I feel like I needed a post it note on my forehead to constantly remind me to review this book! I have been so bad with keeping up with my reviews lately, and blog posts in general (which may have to be one of my New Years resolutions!) I was excited about reading The Bell Jar, and tackling my last classic of 2015, but I must say I was quite disappointed it…
Below is my review, plus a sneaky peak at the front cover and description and places to buy:
About The Book
‘The Bell Jar’ by Sylvia Plath
Esther Greenwood is at college and is fighting two battles, one against her own desire for perfection in all things – grades, boyfriend, looks, career – and the other against remorseless mental illness. As her depression deepens she finds herself encased in it, bell-jarred away from the rest of the world. This is the story of her journey back into reality. Highly readable, witty and disturbing, The Bell Jar is Sylvia Plath’s only novel and was originally published under a pseudonym in 1963. What it has to say about what women expect of themselves, and what society expects of women, is as sharply relevant today as it has always been.
The Bell Jar is regarded as a contemporary classic and is renowned for the account of Esther’s downward spiral into depression; a reflection on Plath’s own life and struggle with mental illness. Set in America, the story follows Esther as she tackles the beginnings of her depression in New York, on a trip she won, including the chance to work at an editing press for a magazine. The second half of the story explores Esther’s life when she gets home from her trip, when her illness is a lot more evident. For me, I found the storyline a bit too dry, and it was very difficult to connect to the characters in any way. There were no obvious signs as to why Esther may be depressed, it was just sprung onto the reader like it just happened overnight.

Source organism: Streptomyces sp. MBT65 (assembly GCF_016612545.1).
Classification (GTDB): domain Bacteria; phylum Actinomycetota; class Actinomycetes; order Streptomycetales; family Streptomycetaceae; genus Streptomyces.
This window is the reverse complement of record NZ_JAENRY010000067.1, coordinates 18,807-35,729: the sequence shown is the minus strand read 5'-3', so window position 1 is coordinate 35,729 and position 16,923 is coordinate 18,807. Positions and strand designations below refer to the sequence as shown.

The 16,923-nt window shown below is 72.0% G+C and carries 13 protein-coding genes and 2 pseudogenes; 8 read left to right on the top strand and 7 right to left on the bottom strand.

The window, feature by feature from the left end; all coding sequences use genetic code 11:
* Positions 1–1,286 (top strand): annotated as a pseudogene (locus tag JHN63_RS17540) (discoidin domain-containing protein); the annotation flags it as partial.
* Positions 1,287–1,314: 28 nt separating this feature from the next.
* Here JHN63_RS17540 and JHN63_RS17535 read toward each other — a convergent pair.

To be completely honest, I’m not sure I had a favourite character. They were all underdeveloped and really had no personality whatsoever apart from Esther, whose only real trait, you could say, was her mental illness, which shouldn’t be somethings that defines you, but Plath seemed to make it so, I guess maybe in an attempt to convey to the reader how she was feeling. In my opinion, this was a feeble attempt. Due to the lack of development in the characters, they felt very 2D to me, and not coming to life at all on the page.
I knew the book was about the main characters descent into the depths of depression, so it didn’t really keep me guessing or grip me to keep turning the pages in any way apart from to get it over with. That said, if I had to pick my favourite part of the book, it would be when Esther overdosed and crawled up the chimney in her attempt to commit suicide, because this was the only part where I could properly feel how Esther was feeling due to the way it was sensitively written. Apart from this, I was shocked at the lack of emotion this book caused me to feel, especially after knowing what the book was about before I read it.
Would I recommend it? Not as much as I would other books. There were sparks of something within the storyline and the writing, and it could have been a lot more exciting with more development on the character front, but not a great read for me unfortunately.
My Rating: 3 Muffins out of 5
Where To Buy
If you like the sound of the book, here is where you can buy the book (including, but not limited to):
Cover photo and description taken from Goodreads (view book profile here)